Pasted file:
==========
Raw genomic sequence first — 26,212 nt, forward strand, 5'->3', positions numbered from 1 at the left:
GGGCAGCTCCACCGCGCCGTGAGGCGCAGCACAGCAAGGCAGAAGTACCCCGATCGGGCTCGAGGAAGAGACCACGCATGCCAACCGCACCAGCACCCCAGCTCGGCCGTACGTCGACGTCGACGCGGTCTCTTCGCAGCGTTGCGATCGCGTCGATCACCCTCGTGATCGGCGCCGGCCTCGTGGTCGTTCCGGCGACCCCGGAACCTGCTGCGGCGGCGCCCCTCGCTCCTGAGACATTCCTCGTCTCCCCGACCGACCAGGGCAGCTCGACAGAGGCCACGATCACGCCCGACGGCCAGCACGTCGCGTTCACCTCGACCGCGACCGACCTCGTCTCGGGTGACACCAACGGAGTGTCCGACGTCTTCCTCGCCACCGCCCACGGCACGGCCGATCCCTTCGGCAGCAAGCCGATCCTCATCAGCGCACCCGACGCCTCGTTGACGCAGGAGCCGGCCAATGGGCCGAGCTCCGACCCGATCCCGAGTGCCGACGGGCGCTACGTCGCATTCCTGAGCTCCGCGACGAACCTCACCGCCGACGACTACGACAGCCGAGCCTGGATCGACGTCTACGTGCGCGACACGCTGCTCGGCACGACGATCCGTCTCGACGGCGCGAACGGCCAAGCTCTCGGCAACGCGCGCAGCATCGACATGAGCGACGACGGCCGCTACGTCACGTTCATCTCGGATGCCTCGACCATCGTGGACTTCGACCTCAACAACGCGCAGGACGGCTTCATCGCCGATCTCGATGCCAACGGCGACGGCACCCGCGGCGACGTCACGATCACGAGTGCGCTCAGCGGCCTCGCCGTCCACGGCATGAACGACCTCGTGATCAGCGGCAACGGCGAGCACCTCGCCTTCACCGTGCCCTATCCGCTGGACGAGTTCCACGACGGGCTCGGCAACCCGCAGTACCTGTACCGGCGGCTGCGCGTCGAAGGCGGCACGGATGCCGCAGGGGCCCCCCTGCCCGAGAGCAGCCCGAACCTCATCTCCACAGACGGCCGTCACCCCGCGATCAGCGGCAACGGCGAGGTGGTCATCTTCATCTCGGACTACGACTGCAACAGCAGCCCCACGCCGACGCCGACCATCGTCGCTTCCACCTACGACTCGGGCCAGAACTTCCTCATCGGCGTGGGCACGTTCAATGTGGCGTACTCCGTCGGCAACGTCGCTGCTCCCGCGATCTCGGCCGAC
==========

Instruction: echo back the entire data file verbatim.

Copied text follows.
Raw genomic sequence first — 26,212 nt, forward strand, 5'->3', positions numbered from 1 at the left:
GGGCAGCTCCACCGCGCCGTGAGGCGCAGCACAGCAAGGCAGAAGTACCCCGATCGGGCTCGAGGAAGAGACCACGCATGCCAACCGCACCAGCACCCCAGCTCGGCCGTACGTCGACGTCGACGCGGTCTCTTCGCAGCGTTGCGATCGCGTCGATCACCCTCGTGATCGGCGCCGGCCTCGTGGTCGTTCCGGCGACCCCGGAACCTGCTGCGGCGGCGCCCCTCGCTCCTGAGACATTCCTCGTCTCCCCGACCGACCAGGGCAGCTCGACAGAGGCCACGATCACGCCCGACGGCCAGCACGTCGCGTTCACCTCGACCGCGACCGACCTCGTCTCGGGTGACACCAACGGAGTGTCCGACGTCTTCCTCGCCACCGCCCACGGCACGGCCGATCCCTTCGGCAGCAAGCCGATCCTCATCAGCGCACCCGACGCCTCGTTGACGCAGGAGCCGGCCAATGGGCCGAGCTCCGACCCGATCCCGAGTGCCGACGGGCGCTACGTCGCATTCCTGAGCTCCGCGACGAACCTCACCGCCGACGACTACGACAGCCGAGCCTGGATCGACGTCTACGTGCGCGACACGCTGCTCGGCACGACGATCCGTCTCGACGGCGCGAACGGCCAAGCTCTCGGCAACGCGCGCAGCATCGACATGAGCGACGACGGCCGCTACGTCACGTTCATCTCGGATGCCTCGACCATCGTGGACTTCGACCTCAACAACGCGCAGGACGGCTTCATCGCCGATCTCGATGCCAACGGCGACGGCACCCGCGGCGACGTCACGATCACGAGTGCGCTCAGCGGCCTCGCCGTCCACGGCATGAACGACCTCGTGATCAGCGGCAACGGCGAGCACCTCGCCTTCACCGTGCCCTATCCGCTGGACGAGTTCCACGACGGGCTCGGCAACCCGCAGTACCTGTACCGGCGGCTGCGCGTCGAAGGCGGCACGGATGCCGCAGGGGCCCCCCTGCCCGAGAGCAGCCCGAACCTCATCTCCACAGACGGCCGTCACCCCGCGATCAGCGGCAACGGCGAGGTGGTCATCTTCATCTCGGACTACGACTGCAACAGCAGCCCCACGCCGACGCCGACCATCGTCGCTTCCACCTACGACTCGGGCCAGAACTTCCTCATCGGCGTGGGCACGTTCAATGTGGCGTACTCCGTCGGCAACGTCGCTGCTCCCGCGATCTCGGCCGAC